Inviting the Act of Faith
This post is intended to be the first in a series of posts on faith. Two things have led me to embark on this project. The first has to do with the problem that Sherry Weddell highlighted in her book Forming Intentional Disciples, namely that your average Catholic is unaware of the importance and necessity of making an explicit act of faith in Jesus Christ. There is, therefore, a great pastoral need in the Catholic Church: to invite such an act of faith.
The second inspiration behind this series comes from my love of listening to certain Evangelical sermon podcasts and considering their approach to inviting this act of faith. On the one hand, there are important theological differences that influence the way this invitation is made. But at the same time, these Evangelical preachers have a more clearly articulated presentation of the fundamental Gospel that is often more accurate than the semi-pelagianism that infects much of Catholic preaching. (For the curious, the main three evangelical podcasts that I listen to are from Fresh Life Church, Elevation Church, and Timothy Keller.)
THE EXPLICIT ACT OF FAITH
Some working definition of what I mean by "an explicit act of faith" is warranted at the start of this project, though this should receive greater clarification as this project continues.
To make an explicit act of faith, then, is to consciously embrace Jesus Christ and his passion, death, and resurrection as the sole grounding of one's right standing before God and the singular means of ultimate salvation.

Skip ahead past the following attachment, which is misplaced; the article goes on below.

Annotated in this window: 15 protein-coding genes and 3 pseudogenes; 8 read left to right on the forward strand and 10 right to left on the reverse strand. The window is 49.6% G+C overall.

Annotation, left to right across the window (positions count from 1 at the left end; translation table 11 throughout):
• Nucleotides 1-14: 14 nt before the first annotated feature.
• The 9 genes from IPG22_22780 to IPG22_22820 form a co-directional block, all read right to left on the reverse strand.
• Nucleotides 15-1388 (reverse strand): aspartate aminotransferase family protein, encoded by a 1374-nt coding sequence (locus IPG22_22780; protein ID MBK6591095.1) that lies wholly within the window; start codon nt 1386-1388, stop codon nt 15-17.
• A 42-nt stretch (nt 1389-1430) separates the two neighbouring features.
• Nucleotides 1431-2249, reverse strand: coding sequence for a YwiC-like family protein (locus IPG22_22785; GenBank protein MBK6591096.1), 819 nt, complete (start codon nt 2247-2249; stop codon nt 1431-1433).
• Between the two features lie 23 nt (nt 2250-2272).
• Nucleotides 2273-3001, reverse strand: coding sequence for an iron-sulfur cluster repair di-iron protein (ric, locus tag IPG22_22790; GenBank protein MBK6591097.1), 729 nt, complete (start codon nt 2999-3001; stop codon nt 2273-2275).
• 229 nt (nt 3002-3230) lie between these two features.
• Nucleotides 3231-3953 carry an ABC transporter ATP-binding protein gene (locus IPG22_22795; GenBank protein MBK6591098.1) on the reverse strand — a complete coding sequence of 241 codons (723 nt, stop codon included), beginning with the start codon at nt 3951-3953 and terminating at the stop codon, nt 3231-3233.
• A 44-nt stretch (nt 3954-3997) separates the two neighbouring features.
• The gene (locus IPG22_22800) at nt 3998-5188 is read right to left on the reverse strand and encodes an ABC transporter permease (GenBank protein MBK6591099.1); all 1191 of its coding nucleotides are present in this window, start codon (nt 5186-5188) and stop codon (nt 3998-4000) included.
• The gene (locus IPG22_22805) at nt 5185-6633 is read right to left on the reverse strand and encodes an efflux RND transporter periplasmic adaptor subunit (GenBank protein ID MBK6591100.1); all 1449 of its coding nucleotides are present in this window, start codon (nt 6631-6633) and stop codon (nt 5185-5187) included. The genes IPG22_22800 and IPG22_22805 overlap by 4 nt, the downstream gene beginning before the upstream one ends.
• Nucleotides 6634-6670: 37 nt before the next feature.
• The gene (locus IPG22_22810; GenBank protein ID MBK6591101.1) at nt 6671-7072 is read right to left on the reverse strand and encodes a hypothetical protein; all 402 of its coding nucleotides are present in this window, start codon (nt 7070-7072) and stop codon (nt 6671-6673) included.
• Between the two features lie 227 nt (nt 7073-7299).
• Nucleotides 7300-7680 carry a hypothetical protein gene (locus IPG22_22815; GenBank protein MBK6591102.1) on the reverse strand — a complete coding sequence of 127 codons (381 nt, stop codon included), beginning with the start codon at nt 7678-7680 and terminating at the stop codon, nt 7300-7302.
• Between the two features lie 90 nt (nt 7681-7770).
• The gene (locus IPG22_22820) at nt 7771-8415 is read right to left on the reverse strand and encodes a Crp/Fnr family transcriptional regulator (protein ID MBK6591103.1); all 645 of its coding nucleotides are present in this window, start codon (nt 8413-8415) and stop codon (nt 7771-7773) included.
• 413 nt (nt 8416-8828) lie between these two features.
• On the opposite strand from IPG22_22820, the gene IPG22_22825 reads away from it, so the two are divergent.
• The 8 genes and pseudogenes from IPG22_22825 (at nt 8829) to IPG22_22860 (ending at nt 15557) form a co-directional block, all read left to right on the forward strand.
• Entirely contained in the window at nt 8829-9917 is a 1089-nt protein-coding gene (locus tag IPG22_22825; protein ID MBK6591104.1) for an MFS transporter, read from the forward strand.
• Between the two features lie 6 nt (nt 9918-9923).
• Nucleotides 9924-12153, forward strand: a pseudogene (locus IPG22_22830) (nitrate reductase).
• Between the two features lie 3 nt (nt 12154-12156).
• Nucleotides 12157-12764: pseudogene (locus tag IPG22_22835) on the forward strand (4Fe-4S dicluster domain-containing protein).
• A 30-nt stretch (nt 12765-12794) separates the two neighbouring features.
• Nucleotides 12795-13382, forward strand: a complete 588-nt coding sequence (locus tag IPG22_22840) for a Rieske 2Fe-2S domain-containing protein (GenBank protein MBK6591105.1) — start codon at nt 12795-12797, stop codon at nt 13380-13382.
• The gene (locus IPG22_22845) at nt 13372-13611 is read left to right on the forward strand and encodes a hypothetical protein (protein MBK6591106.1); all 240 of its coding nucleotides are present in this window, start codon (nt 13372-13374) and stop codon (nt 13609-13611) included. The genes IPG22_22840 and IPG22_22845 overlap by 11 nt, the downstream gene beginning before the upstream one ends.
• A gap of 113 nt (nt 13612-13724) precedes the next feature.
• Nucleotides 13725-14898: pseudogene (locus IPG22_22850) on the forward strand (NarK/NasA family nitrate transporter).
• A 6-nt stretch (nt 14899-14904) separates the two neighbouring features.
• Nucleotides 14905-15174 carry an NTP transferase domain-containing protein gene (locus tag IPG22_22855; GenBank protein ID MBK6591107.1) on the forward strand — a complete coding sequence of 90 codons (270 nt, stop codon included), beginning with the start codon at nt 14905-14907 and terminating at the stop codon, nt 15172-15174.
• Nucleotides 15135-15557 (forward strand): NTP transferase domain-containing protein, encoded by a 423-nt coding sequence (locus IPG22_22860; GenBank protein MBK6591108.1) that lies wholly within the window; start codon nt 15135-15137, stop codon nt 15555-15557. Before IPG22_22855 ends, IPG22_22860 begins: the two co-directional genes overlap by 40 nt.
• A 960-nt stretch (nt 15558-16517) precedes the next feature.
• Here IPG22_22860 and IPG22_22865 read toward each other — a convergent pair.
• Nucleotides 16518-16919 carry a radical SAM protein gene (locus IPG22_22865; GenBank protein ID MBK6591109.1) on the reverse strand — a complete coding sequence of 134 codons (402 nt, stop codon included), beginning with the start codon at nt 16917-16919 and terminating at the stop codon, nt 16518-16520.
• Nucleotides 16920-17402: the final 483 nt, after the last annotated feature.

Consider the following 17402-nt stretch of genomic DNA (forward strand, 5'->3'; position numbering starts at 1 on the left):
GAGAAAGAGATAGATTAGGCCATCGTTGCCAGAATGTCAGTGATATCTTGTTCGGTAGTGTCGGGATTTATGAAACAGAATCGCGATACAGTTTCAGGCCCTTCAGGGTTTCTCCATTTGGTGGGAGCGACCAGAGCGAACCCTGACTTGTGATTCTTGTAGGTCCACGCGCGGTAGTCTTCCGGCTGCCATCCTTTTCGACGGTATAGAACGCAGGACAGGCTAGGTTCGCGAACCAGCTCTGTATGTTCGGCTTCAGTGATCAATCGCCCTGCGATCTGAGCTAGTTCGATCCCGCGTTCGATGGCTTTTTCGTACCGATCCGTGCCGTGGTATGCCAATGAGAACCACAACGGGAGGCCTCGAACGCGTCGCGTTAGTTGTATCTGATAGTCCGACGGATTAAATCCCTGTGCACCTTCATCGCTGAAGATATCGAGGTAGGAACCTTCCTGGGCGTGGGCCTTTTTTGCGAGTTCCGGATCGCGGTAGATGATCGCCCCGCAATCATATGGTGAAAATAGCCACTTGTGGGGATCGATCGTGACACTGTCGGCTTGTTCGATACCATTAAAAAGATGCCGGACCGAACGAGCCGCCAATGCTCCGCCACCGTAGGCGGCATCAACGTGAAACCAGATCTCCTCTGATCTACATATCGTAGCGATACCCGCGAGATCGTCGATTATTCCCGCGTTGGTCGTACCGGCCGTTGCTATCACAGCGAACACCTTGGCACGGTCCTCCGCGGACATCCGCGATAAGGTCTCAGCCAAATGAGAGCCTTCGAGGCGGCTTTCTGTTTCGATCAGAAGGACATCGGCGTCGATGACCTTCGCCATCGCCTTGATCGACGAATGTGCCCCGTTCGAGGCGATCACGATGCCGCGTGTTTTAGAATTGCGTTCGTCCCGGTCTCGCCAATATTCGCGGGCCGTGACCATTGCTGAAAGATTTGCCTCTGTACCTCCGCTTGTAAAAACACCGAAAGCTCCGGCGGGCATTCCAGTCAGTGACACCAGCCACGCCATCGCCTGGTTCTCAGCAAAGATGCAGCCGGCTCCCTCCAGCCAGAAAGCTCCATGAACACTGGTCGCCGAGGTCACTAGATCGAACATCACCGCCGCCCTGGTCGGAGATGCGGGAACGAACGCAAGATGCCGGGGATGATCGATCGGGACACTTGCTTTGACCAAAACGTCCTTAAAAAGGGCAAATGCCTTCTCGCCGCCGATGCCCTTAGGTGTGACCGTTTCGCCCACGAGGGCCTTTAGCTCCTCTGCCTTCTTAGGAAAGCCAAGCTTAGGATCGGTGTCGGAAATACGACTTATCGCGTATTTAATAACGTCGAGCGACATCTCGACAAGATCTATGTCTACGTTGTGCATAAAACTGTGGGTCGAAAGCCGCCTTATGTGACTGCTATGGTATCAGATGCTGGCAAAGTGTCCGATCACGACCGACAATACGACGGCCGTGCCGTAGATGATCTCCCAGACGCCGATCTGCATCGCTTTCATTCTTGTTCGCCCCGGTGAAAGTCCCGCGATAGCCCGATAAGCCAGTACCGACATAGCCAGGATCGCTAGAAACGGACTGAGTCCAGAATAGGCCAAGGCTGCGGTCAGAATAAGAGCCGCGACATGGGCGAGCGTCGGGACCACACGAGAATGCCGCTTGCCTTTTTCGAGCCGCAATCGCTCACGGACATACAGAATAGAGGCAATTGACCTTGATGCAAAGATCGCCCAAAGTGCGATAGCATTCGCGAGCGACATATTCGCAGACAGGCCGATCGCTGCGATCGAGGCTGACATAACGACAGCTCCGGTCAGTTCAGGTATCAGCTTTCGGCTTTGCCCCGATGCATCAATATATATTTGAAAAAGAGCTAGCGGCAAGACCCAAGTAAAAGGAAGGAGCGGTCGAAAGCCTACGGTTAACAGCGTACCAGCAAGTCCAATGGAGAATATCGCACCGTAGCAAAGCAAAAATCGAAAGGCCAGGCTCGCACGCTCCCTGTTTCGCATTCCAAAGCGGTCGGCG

This working definition invites the clarification of two more terms that I will be using throughout this series: justification and salvation. For my purposes, justification will refer exclusively to coming into right standing before God - to be justified means to be made just in the sight of God. Salvation then will refer exclusively to actual entry into heaven after death.
It is important to make this distinction particularly in light of the Evangelical/Protestant use of the term "to be saved" which normally bridges both justification and salvation as defined above.
A QUESTION OF PASTORAL PRACTICE
I would like to state up front my great esteem for our Evangelical brothers and sisters. In fact, nowhere in this series is it my intention to criticize them. My singular focus is re-envisioning Catholic pastoral practice by entering into a sort of theological dialogue with these evangelical preachers.
To be honest, I'm a little jealous of them. I'm jealous of the freedom they have to invite that act of faith in a crowd of thousands without qualifiers or fine print. I'm jealous that "becoming a Christian" is so simple while "becoming Catholic" is usually presented as a complicated process.
I think it can be more simple. I think it can be more focused and intentional. I think we have much we can learn by engaging in a serious dialogue with our brothers and sisters in Christ.
- To my Catholic readers: How has your pastoral practice been inspired, shaped, or challenged by positive Protestant/Evangelical influences? How are you inviting Catholics to make an explicit act of faith?
- To other fellow Christians: I would love for this to become a true dialogue! Let me know your thoughts along the way - I hope to see you in the combox!
This post is the first in a series on "Inviting the Act of Faith." The full series can be accessed below:
- Part One: Inviting the Act of Faith: Introduction
- Part Two: Faith, the Pledge of Salvation
- Part Three: Once Saved, Always Saved?
- Part Four: Faith and Encounter
- Part Five: Going “All In” with God
- Part Six: What Does Rescue Look Like?
- Part Seven: A Major Lacuna in Catholic Ministry
- Part Eight: Practical Ways to Invite Faith